As lawmakers rush to get stimulus money to struggling citizens due to the pandemic and stay at home orders, there have been bills making the rounds lately citing a new “Digital Dollar”. Although bills such as the Automatic Boost To Communities Act, Banking For All Act, and Financial Protections and Assistance for America’s Consumers, States, Business, and Vulnerable Populations Act initially included the Digital Dollar wording in their bills, it was quickly scrapped. This has left many asking, “wait, what is a digital dollar?”
So what is a Digital Dollar?
These bills have very similar definitions. The bills describe the Digital Dollar as a balance expressed as a dollar value consisting of digital ledge entries recorded as liabilities in the accounts of any Federal Reserve bank. Legalese indeed. So let’s dig down further.
So who stores your currency? The bills also explain that these Digital Dollars shall be held in a Digital Wallet or Pass-Through Digital Wallet. These digital wallets are to be maintained by the Federal Reserve, envisioning what they call the “FedAccount” system.
Along with the “FedAccount”, it will also provide functionality and service for “.. debit cards, automated teller machines, online account access, automatic bill-pay, mobile banking, customer service and such other services as the Board of Governors of the Federal Reserve System determines appropriate in the public interest…”
As far as anyone can tell, this digital ledger will not be based on current cryptocurrency blockchain technology. The ledger most likely will not be public due to privacy issues but we will get back to that later.
Going cashless, what’s the point?
Recent advocates to this new form of currency have used the Covid-19 pandemic as a point to move towards a completely cashless society, citing that passing around paper money could spread viruses around faster. By that logic, we should digitize everything to curb the spread of a virus via passing objects around. Foolish, so let’s find better reasons.
Chris Giancarlo of the Digital Dollar Project says “A digital dollar would help future-proof the greenback and allow individuals and global enterprises to make payments in dollars irrespective of space and time.”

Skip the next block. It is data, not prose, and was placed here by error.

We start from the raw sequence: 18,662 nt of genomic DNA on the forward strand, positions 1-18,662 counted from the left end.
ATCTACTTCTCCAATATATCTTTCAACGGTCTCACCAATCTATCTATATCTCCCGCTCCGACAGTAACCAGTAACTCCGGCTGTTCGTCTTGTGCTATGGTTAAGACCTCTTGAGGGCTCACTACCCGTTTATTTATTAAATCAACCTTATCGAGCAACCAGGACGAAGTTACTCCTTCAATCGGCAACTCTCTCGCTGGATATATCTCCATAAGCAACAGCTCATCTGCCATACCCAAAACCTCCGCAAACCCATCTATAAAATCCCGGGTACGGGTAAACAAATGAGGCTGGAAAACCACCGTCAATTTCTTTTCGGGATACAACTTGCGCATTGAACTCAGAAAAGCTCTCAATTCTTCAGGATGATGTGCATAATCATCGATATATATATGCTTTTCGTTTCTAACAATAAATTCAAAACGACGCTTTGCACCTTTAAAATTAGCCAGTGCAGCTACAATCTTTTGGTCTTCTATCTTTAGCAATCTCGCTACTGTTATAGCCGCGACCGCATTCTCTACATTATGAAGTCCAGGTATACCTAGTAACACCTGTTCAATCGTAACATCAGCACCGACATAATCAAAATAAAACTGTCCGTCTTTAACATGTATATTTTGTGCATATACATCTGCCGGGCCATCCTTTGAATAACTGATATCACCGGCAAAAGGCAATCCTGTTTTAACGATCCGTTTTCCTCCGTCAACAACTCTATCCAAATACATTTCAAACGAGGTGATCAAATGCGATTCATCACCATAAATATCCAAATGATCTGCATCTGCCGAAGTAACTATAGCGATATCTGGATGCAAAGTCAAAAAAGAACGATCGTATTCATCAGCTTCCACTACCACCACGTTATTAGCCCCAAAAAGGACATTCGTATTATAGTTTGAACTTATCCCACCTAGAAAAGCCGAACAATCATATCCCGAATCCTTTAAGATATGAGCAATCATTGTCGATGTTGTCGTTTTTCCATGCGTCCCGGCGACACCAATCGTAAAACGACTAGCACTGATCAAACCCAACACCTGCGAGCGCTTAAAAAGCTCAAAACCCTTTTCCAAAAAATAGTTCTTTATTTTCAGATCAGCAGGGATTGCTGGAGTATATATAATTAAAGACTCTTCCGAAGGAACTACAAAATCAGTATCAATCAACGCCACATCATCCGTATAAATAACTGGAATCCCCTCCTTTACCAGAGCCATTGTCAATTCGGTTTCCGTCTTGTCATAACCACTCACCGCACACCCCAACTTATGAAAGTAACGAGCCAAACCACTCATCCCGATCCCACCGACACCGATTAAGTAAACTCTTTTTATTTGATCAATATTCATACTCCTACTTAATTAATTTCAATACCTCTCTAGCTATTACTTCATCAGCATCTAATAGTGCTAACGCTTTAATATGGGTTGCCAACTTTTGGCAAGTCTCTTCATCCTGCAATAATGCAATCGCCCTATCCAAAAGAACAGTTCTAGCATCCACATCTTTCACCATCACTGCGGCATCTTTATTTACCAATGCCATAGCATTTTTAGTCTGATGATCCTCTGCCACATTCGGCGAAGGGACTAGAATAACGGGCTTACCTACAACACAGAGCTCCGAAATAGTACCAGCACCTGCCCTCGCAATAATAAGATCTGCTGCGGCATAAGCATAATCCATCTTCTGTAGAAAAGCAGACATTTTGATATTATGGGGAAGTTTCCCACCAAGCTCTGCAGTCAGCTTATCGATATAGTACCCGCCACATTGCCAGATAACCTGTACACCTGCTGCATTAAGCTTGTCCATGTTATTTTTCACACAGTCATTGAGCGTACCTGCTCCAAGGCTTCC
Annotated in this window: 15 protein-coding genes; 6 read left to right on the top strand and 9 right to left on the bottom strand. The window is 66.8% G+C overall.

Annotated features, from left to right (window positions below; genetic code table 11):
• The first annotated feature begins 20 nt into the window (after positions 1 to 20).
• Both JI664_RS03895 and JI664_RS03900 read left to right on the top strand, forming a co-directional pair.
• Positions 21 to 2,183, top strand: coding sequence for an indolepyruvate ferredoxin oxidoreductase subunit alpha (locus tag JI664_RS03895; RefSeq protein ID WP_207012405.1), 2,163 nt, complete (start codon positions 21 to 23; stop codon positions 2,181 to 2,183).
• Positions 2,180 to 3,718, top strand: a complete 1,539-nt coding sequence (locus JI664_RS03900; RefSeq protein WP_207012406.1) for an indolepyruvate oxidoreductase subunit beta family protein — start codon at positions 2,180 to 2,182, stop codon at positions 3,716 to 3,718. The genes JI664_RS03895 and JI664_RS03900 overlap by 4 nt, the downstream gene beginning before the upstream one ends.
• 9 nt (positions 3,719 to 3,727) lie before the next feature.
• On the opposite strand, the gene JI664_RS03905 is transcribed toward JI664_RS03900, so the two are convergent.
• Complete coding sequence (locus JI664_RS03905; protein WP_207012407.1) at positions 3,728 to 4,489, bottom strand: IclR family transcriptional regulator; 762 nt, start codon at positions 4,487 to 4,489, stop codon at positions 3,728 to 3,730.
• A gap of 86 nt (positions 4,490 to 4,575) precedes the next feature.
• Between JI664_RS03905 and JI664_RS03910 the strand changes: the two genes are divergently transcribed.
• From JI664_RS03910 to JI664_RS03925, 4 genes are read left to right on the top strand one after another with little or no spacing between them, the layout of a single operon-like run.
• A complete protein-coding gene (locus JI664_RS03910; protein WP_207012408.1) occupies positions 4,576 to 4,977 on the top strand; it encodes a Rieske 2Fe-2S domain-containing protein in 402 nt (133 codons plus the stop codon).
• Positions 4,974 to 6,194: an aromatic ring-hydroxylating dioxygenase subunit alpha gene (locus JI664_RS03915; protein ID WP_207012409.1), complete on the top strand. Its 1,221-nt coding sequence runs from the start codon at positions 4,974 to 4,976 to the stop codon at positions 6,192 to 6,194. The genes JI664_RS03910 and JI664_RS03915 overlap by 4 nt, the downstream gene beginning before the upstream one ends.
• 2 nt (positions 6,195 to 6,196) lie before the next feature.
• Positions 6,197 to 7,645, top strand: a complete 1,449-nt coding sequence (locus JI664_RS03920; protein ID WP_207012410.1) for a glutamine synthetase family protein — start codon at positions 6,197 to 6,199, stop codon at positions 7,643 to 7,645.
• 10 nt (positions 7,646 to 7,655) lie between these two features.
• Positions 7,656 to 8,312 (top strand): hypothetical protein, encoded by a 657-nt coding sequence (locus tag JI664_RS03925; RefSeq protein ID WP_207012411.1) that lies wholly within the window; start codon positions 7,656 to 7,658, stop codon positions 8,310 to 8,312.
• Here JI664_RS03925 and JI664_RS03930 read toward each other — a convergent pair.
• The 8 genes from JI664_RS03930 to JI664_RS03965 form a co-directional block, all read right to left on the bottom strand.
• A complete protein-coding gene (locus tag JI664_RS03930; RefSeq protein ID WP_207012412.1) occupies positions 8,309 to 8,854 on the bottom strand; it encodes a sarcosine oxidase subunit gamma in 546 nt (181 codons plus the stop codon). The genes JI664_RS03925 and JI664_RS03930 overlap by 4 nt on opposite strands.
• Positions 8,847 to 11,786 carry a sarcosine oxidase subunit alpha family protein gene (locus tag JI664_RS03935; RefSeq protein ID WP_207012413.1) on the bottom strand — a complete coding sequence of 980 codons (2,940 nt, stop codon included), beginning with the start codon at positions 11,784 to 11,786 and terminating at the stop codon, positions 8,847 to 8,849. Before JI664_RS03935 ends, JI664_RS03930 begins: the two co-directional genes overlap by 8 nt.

The proponents of a U.S. dollar based Central Bank Digital Currency claim that this new currency will operate as a third form of money “backed by the full faith and credit of the United States of America”.
Reading through the scarce amount of information on this issue, the most obvious failings of these proponents are to point out any specific flaw in the current financial system other than theoretical speed.
Advocates offer no details on how this new currency will affect our current system as we transition. They don’t offer regulations on how the new currency will be created, what is it’s value, how it will be converted to and from regular “analog” dollars, or transferred through the system. This proposal would uncouple the printing press from the reserve requirements outlined in the Federal Reserve’s Modern Money Mechanics.
What could possibly go wrong?
On the other side of the aisle; privacy advocates and security researchers are crying foul. They cite that no one knows how this system will actually work. They also cite the potential for hackers to exploit the system for gain. The system will most likely be closed sourced and the likelihood of an audit would be out of the question. Especially, considering the fact the Federal Reserve System has never allowed itself to be independently audited since it was established in 1913.
Ivan Liljeqvist of Ivan on Tech says “it’s terrible!”. If adopted, he fears that the State could force citizens onto the new currency, exclusively. In doing so, it creates a massive financial surveillance grid unifying peoples’ accounts directly with the Fed. It would allow the Federal Reserve System to monitor all transactions and movements. Using it for data mining analysis, without our knowledge.
Moreover it’s a centralized system that could reveal targeting like tactics seen in the IRS targeting scandal. Fears could grow that if a citizen steps out of line or expresses views the Federal Reserve System can deem a threat, their digital wallet could be shut down at any time, leading to massive self-censorship.
Others point out that this allows the government to impose negative interest on excess reserves to force specific individuals to spend money or on certain demographics of our society as punishment.
Keeping an eye on Congress
Will US lawmakers try and push this system through law again in the future without a public dialog? Only time will tell. Hopefully American people will push back on this system. As Max Raskin, adjunct professor of New York University, states, “it should be rejected because it would be one of the biggest power grabs in American history, politicizing our system of finance irrevocably.”